Pentecost • Year A

George F. Riley, O.S.A.
1935 – 2022

Acts 2:1-11
Ps 104:1, 24, 29-30, 31, 34
1 Cor 12:3b-7, 12-13
Jn 20:19-23

How did Christianity, in 30 short years, grow from a tiny spark into a raging inferno? It spread so spectacularly that by the year A.D. 64 it had become a powerful force in faraway Rome. It became so powerful that the Roman emperor, Nero, made it the target of an all-out persecution. But how? That amazing story is told in the Acts of the Apostles. The Holy Spirit, whom Jesus had promised to send his disciples, descended upon them on Pentecost and transformed them.

This confused body of human beings was transformed into a courageous body of Christian believers, a single body of witnesses, which we now call the Church. But the Church is far, far more than just a body of believers sharing the same faith. It is the body of Christ sharing a common life. Paul writes: “The church is Christ’s body.” And again, “(Christ) is the head of his body, the church; he is the source of the body’s life.” And so Pentecost is rightly called the birthday of the Church, the risen body of Christ made visible.

Two points about Pentecost need to be underscored.

First, Pentecost was a major Jewish feast – a thanksgiving celebration combining gratitude for the year’s harvest with gratitude for the Sinai covenant. This explains why Jews from all over were gathered in Jerusalem, why Jews speaking many different languages were gathered together at one time.

Second, Pentecost must be seen against the background of the Tower of Babel. Prior to the building of the tower, all the people spoke the same language. But when pride began to take hold of the people and they began to build the tower, God “confused the speech of all the world” and “scattered them over the face of the earth.” The coming of the Holy Spirit on Pentecost begins the lifting of this curse. The Holy Spirit’s descent enabled people of different languages to understand the disciples’ proclamation. The point is clear. What sin had split apart is now united by the Holy Spirit. God was re-creating the world and making it new again.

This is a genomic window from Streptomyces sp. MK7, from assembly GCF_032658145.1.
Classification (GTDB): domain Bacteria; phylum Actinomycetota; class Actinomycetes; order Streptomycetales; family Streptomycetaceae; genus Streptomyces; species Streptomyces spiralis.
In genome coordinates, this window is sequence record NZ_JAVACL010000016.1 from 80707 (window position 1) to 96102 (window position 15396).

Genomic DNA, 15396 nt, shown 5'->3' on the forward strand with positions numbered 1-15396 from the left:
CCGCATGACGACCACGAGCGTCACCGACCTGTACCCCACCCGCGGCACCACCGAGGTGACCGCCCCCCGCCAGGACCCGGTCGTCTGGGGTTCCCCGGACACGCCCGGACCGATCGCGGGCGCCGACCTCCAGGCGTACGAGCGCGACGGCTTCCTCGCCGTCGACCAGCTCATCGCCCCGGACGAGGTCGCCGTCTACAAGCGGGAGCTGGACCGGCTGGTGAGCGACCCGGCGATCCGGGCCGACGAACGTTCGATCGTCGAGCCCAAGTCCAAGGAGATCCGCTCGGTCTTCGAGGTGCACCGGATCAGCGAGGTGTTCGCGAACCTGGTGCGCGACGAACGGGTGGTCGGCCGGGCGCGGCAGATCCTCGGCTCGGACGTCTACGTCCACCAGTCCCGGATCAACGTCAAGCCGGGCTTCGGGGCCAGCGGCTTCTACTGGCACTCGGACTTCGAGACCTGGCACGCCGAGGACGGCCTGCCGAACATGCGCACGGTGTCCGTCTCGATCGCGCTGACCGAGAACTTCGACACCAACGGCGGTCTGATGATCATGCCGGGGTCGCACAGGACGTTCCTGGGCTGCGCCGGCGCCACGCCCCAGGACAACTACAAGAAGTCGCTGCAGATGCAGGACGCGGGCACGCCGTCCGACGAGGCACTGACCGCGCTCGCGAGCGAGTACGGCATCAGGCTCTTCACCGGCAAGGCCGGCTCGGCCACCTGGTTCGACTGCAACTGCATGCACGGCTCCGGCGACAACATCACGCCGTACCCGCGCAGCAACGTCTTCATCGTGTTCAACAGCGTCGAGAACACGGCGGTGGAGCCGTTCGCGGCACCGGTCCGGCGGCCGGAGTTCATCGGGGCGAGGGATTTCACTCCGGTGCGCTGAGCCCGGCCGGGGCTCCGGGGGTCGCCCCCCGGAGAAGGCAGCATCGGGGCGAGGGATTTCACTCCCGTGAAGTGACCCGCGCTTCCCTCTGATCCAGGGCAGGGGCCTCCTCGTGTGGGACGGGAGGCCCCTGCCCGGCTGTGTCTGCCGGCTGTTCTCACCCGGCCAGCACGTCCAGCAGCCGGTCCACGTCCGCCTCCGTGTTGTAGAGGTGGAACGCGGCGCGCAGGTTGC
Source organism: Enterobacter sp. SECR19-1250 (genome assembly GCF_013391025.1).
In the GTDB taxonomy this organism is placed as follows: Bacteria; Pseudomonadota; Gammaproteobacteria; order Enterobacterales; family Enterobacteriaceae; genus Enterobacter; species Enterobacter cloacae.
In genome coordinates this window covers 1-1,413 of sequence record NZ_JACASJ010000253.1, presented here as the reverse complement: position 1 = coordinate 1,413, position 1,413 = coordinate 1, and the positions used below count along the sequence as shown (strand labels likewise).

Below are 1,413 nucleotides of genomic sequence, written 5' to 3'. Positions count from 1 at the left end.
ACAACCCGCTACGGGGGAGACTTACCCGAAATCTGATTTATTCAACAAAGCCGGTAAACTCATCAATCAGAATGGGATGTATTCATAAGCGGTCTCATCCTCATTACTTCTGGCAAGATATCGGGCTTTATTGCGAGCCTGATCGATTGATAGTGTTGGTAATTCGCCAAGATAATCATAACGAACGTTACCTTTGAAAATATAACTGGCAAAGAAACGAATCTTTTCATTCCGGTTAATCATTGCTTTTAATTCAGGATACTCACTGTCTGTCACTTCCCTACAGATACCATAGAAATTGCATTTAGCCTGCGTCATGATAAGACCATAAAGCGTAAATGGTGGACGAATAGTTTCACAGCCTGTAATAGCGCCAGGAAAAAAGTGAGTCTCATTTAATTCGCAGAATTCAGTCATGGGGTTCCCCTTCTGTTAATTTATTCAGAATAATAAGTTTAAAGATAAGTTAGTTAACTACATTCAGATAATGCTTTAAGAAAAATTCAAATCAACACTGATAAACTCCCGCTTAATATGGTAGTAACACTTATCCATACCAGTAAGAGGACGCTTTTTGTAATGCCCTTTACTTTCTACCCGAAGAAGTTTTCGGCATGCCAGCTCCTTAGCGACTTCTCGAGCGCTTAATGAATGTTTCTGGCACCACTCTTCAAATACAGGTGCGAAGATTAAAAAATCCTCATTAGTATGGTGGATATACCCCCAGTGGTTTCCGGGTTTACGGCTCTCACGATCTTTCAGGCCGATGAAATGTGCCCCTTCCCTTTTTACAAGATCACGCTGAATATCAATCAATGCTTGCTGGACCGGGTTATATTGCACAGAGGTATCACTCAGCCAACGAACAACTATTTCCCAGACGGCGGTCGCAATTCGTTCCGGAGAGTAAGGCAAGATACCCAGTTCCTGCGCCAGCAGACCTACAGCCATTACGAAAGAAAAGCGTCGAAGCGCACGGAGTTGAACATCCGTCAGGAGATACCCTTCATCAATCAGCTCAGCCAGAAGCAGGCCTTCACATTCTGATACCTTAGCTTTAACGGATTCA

What the Holy Spirit began on Pentecost was left to us to complete. Like the disciples of Jesus in today’s gospel, each one of us received the Holy Spirit through our baptism and our confirmation. And like the disciples of Jesus, we have received the gift of the Holy Spirit for a purpose. We are to go forth and preach the good news to all peoples.

What does that mean in the practical order? What does that mean for each one of us here? It means that we take an active role in the Church’s work of preaching the Gospel to all peoples. It means that we support the missionary work of the Church, both with prayer and with money. But it also means that we preach the Gospel in our everyday lives. What we profess on Sunday we must put into practice and live out the other six days of the week. If we all did that, people would be flocking to join us at church on Sunday.

Let me close with an example of what I have been talking about. It’s found in Abraham Lincoln’s diary, about one of his trips to a battlefield. He writes: “Of all the forms of charity and benevolence seen in the crowded wards in the hospitals, those of some Catholic sisters were the most efficient. I never knew whence they came or what was the name of their order. More lovely than anything I have ever seen in art … are the pictures of those modest sisters, going on their errands of mercy among the suffering and the dying. Gentle and womanly, yet with the courage of soldiers, they went from cot to cot…. They were veritable angels of mercy.”

It is this kind of witness that Pentecost invites each one of us to bear in whatever area of life we are working. It is this kind of witness that the Holy Spirit has empowered each one of us to give. It is this kind of witness that you and I are called to by our baptism and confirmation. This is the Pentecost message for each one of us here.